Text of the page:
Wisteria Lane is like the Gotham City of the American suburbs, where you ask why on earth do these people keep living here with these constant threats and turmoil’s? Though here, unlike on Batman’s turf, the threats come in the form of passive aggressive neighbours, suspicious spouses and… the eerie narration of a dead neighbour?
Yep, this show is ridiculous. Properly silly, soapy drama, with plotlines plucked from thin air and unravelling the length of Wisteria Lane itself. Yet it became one of the most iconic bits of telly to come out of the noughties. And even Must TV, with all our TV acumen and love of fancy camera angles and good story telling, can absolutely understand the appeal (if you were a fly the wall of Must Towers, you may even find one of us sneaking an episode in over lunch). And if you ask us, there’s nothing wrong with a guilty pleasure or two, especially when they’re this good.
The series follows five women who are all neighbours in the same suburb in the fictional town of Fairview. When we meet them, the street has just been rocked by the news of their neighbour’s suicide, who maintains a close watch over her gal pals via her narration which follows the series. Over eight seasons we follow these women, through their (dysfunctional) family lives as it becomes increasingly clear that their houses may be big, but their secrets are bigger.
And as much as the ample drama is enough to keep you watching, there are other things on offer here, too. For one, these women are frequently hilarious. Brie – who it often appears has a broom stuck up her arse – is painfully proper, whilst sharp-tongued Lynette regularly drops cracking one liners. And the fashion is so typically 2000s that it’s now come back again. Plus, if you want a show that’s going to keep you on your toes, this is it. The plot twists never cease. And, as much as their relationships are as turbulent as 2020s politics, the friendship these women share is inspiring – despite their differences, they’re always armed with a casserole and a coleslaw, ready to cheer each other up when another neighbour is revealed to be a murderer. Oops, was that a spoiler?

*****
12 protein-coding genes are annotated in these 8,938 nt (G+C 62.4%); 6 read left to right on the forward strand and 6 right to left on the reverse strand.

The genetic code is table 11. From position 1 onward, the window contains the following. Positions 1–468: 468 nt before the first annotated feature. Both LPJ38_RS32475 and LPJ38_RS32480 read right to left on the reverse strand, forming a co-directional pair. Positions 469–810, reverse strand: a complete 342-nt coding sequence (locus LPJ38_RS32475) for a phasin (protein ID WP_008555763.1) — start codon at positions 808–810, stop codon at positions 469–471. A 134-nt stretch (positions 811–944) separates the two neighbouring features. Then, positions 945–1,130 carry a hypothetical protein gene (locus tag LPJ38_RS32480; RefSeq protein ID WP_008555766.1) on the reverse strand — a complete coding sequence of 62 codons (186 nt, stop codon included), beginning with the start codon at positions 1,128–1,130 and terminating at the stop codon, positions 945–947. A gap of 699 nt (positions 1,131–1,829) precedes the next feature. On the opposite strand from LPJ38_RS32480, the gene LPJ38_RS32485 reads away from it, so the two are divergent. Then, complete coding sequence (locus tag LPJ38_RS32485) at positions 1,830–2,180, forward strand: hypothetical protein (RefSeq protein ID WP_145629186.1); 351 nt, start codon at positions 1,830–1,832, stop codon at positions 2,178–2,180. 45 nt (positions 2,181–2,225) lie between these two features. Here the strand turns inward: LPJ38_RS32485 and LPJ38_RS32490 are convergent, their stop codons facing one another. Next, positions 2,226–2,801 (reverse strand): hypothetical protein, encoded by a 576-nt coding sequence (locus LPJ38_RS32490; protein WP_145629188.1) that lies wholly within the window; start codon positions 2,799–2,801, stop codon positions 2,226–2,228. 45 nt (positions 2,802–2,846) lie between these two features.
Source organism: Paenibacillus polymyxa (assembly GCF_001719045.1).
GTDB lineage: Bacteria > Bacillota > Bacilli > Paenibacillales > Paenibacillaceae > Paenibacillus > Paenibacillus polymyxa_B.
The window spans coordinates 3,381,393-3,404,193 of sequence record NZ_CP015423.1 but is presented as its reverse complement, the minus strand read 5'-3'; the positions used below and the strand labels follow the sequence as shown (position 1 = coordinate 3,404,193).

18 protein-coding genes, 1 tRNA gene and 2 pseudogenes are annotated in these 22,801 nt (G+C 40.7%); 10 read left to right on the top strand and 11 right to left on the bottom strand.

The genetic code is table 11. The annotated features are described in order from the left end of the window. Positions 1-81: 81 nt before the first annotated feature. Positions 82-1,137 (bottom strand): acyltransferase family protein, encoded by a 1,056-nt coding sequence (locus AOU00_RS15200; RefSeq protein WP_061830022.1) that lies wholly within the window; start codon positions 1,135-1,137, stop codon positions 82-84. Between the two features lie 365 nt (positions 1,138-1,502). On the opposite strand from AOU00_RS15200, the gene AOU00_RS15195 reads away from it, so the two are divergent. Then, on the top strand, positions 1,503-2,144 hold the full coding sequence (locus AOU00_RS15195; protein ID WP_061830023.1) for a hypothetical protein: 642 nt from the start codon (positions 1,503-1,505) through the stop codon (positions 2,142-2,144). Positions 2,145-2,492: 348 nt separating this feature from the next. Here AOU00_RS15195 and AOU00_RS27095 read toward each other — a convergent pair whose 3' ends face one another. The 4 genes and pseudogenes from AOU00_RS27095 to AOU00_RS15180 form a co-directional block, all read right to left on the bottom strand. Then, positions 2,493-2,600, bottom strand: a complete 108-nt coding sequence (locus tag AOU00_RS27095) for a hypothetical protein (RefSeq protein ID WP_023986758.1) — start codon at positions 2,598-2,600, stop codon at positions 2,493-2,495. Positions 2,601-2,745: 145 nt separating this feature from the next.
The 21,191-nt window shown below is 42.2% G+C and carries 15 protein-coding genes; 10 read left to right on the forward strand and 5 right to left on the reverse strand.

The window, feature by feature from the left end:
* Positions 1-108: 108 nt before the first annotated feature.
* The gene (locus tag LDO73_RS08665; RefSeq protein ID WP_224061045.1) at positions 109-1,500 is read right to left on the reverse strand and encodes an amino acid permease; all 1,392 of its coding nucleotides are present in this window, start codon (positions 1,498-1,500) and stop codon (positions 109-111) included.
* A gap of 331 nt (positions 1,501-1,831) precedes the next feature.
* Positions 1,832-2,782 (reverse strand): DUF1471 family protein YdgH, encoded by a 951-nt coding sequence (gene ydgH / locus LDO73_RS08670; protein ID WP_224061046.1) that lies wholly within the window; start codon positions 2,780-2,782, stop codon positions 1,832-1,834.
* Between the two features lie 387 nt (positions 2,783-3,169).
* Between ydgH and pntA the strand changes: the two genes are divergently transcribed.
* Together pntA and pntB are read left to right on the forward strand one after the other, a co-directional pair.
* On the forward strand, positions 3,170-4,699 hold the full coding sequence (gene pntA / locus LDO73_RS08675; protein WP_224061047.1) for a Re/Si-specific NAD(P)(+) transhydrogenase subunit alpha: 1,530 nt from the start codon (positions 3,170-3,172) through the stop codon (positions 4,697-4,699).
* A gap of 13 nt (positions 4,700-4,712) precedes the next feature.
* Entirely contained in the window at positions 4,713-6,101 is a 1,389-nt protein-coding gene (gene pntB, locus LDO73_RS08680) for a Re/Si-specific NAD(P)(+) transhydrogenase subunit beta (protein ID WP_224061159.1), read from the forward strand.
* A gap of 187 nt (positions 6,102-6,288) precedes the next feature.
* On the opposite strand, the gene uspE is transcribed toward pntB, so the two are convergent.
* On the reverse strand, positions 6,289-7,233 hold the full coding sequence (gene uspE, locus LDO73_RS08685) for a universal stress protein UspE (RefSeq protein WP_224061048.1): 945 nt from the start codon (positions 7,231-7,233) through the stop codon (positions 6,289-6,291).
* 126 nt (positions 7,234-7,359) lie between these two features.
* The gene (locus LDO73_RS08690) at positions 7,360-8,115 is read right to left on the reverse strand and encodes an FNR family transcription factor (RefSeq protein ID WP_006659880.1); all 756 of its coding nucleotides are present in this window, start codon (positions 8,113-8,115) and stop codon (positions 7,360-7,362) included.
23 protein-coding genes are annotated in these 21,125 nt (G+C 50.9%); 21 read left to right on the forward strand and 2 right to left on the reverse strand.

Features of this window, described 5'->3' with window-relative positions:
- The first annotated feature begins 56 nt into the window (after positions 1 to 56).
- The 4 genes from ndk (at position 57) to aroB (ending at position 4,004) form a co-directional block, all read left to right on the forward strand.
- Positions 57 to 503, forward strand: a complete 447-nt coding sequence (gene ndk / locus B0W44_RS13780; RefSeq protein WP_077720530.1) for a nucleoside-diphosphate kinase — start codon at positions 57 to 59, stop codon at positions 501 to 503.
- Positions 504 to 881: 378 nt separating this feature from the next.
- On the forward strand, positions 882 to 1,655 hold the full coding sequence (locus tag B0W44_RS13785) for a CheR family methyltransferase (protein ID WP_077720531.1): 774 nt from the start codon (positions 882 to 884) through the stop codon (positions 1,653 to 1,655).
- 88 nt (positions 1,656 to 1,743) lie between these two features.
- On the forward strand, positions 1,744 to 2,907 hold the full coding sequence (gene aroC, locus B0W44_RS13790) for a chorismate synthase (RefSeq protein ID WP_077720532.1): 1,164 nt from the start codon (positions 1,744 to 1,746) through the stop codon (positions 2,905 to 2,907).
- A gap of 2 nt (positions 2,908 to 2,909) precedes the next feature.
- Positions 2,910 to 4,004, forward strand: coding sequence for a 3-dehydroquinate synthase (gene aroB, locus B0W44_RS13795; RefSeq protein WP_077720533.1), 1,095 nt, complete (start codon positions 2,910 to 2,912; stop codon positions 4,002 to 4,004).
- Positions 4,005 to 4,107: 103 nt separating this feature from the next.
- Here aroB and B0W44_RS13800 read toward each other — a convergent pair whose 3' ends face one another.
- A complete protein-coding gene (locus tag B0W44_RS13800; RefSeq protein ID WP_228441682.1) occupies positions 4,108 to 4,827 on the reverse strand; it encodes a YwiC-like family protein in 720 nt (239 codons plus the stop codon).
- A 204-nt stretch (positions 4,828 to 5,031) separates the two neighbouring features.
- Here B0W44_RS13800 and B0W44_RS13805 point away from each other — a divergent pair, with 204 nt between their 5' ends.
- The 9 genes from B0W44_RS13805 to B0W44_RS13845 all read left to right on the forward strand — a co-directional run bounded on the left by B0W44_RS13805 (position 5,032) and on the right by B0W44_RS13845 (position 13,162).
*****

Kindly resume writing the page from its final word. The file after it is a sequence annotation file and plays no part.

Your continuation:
Waving farewell to Wisteria Lane in 2012, The Times grieved the end of this “addictive cocktail of crime, comedy and melodrama,” saying “It’s been one hell of a ride.” And not always a good one, according to Jonathan Wright in The Guardian. He says that whilst the first season “was the hottest show on television,” come 2010, “it’s become shorthand for the kind of glossy, big-budget drama that’s not as smart as it thinks it is.” Luckily, he thinks the series redeems itself in later seasons, saying, “there’s no better show on earth to tackle such a hoary story and spin it in unexpected ways while still wringing real emotion from the scenario.”
First shown October 2004.